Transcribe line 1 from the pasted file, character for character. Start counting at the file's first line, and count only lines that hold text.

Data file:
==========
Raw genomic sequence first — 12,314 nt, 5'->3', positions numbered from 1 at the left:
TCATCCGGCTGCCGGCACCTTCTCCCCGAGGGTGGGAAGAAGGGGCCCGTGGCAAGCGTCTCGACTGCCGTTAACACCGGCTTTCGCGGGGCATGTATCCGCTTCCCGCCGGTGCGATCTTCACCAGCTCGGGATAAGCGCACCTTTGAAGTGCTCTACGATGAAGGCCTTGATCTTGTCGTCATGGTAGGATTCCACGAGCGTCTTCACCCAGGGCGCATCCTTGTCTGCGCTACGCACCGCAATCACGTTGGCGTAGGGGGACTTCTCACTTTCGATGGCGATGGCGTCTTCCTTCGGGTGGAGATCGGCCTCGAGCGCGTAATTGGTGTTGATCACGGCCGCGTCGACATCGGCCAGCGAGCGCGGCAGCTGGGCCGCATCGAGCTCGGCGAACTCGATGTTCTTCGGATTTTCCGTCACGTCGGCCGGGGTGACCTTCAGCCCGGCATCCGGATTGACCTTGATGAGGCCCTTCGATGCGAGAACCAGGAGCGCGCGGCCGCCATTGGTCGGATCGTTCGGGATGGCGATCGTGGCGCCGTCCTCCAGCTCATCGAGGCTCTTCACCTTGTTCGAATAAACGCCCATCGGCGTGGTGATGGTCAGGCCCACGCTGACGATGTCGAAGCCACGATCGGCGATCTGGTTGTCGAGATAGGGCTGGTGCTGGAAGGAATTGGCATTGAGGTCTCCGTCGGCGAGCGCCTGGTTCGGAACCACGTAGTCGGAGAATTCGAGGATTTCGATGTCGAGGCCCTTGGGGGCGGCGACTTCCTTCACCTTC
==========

Raw genomic sequence first — 12,314 nt, 5'->3', positions numbered from 1 at the left: